New Report: Disparities in NY Retirement Coverage

December 5, 2018

ReLab's new report, "Disparities & Erosion in New York’s Workplace Retirement Coverage," documents two trends in retirement plan coverage: 1) retirement plan coverage is declining for all New Yorkers, and 2) disparities in coverage continue to exist based on race, education and income. 

The report documents the changes in retirement plan coverage for New Yorkers between two time periods, 2013-2015 and 2015-2017. 


  • In 2015-2017, only 42% of employed New York State residents ages 25-64 were covered by an employer-sponsored retirement plan, down 5 percentage points from 2 years prior.
  • Coverage in New York City is even lower, with just 35% covered by a retirement plan in 2017.
  • Though retirement plan coverage in New York State is 2 percentage points higher than the national average, coverage has fallen for two decades.
  • Since the creation of the 401(k) in 1978, defined benefit and 401(k)-type coverage in the United States has declined for all income groups.


  • Workplace retirement plan coverage remains lower for Hispanic (34%, no change) and Asian (34%, down 4) workers than for white (46%, down 4) and black (42%, down 4) workers.
  • Just 49 percent of workers in the top 10% of the income distribution (over $118,000) had a retirement plan in 2017, down 9 percentage points.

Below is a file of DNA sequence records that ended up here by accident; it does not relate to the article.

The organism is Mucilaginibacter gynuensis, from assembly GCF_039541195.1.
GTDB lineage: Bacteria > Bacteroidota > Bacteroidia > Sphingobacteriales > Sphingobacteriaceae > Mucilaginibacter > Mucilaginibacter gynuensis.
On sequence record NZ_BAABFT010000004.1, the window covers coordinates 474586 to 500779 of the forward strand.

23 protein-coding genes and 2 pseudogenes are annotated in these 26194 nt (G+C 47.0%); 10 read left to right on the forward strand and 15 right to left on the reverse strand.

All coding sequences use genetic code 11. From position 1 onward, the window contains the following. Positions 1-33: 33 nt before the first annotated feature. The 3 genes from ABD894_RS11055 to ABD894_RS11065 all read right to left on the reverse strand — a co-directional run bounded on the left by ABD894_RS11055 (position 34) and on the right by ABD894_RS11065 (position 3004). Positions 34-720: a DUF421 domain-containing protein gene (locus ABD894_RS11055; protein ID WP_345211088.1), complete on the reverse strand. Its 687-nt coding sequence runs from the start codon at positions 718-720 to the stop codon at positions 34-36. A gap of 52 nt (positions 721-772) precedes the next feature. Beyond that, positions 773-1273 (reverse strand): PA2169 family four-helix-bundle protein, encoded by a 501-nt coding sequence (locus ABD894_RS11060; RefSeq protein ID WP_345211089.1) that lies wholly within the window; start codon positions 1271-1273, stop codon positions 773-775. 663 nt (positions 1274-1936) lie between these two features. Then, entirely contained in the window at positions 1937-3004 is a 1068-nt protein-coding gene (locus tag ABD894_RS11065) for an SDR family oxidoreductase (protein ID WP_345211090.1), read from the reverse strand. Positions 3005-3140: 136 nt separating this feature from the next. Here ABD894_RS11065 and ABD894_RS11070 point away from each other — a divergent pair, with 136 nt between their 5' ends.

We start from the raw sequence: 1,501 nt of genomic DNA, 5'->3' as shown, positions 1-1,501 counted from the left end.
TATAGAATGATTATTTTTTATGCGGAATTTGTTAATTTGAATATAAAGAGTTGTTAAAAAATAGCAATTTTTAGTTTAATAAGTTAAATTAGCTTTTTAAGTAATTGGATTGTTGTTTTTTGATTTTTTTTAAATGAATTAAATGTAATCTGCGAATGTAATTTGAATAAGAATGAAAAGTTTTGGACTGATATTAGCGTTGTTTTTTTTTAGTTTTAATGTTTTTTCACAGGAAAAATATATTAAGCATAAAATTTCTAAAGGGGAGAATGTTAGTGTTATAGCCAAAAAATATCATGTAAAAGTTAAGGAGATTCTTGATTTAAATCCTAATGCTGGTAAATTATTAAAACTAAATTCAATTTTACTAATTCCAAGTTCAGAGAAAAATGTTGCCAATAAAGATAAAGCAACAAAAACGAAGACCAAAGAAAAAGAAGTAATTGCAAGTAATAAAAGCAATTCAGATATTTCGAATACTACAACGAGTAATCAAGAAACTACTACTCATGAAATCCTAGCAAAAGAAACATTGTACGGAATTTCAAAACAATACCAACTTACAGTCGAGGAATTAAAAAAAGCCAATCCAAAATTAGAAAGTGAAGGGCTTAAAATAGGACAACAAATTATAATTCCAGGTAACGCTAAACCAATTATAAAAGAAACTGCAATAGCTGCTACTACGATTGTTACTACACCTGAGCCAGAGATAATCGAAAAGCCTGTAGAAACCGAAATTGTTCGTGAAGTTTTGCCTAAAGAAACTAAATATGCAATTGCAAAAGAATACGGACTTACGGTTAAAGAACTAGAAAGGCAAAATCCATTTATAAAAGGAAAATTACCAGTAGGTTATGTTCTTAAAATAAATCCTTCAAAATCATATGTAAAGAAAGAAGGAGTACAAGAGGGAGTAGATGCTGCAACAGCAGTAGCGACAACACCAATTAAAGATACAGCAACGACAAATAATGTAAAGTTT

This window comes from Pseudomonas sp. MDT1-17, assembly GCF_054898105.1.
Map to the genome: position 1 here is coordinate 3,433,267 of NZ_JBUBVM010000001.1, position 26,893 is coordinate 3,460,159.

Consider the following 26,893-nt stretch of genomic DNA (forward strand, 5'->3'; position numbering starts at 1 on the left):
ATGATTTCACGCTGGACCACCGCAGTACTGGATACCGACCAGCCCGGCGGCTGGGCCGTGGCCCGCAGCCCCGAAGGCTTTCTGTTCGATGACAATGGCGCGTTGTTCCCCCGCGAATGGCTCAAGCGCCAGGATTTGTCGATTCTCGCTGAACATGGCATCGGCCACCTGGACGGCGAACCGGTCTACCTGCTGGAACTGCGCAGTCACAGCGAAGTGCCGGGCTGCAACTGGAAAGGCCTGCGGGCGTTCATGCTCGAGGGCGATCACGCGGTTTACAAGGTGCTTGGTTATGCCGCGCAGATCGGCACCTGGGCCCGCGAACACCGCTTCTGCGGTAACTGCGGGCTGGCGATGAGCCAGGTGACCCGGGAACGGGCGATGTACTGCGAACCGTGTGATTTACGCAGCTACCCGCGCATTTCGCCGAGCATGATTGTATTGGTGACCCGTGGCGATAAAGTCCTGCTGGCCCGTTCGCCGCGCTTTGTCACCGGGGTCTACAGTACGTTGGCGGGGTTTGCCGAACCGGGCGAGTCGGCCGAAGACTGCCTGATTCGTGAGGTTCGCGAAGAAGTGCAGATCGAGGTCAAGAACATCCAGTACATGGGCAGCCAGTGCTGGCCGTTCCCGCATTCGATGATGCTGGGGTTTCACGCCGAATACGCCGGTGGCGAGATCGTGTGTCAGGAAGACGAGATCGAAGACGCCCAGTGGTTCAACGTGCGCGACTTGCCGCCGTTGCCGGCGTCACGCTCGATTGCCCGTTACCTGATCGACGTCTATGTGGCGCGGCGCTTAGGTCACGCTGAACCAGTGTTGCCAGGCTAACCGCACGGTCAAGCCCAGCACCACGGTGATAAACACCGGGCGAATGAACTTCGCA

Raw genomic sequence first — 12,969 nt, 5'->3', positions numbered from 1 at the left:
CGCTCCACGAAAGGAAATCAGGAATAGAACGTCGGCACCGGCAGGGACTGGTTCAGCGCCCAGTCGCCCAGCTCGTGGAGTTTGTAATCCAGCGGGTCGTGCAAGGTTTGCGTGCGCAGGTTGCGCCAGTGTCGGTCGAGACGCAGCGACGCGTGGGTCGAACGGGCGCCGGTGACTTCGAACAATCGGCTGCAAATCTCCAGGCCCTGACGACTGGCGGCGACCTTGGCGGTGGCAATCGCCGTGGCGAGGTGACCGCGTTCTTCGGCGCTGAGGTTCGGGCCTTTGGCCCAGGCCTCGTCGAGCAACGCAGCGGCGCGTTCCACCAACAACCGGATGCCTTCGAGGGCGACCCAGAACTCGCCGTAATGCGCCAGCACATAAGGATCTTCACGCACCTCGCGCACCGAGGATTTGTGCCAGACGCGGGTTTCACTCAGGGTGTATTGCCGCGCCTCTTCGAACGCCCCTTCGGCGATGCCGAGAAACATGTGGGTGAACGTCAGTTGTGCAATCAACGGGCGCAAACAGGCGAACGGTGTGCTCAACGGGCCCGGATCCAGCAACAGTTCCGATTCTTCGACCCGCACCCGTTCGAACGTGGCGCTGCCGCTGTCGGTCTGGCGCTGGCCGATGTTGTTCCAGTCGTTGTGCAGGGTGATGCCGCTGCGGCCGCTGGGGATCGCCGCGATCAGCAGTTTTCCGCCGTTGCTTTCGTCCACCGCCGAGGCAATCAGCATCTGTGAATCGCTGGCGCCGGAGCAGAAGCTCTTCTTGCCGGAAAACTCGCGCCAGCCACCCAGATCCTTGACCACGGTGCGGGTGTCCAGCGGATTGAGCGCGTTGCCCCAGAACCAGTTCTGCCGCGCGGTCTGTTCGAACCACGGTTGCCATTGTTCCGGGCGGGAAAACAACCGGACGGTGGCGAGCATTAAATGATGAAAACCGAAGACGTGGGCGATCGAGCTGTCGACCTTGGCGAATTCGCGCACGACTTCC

• Coverage of workers in the next 40% of earners (between $39,000 and $118,000) fell 4 percentage points to 54%.
  • Low-income workers were less likely to have a workplace retirement plan, with 33% of workers in the bottom half of the income distribution reporting being covered by a plan, down 1 point from 2013- 201

Downward Mobility

  • Inadequate retirement coverage and savings exposes workers to the risk of experiencing a sharp decline in their living standards when they retire.
  • For some, a reduction in income will mean deprivation and downward mobility into poverty when they retire.
  • ReLab projects that out of 2 million older workers in New York State ages 50-60 and their spouses who are not poor or near poor, 825,000 – or 41% – will fall into poverty or near poverty when they retire at 62.

Authors: Teresa Ghilarducci and Michael Papadopoulos
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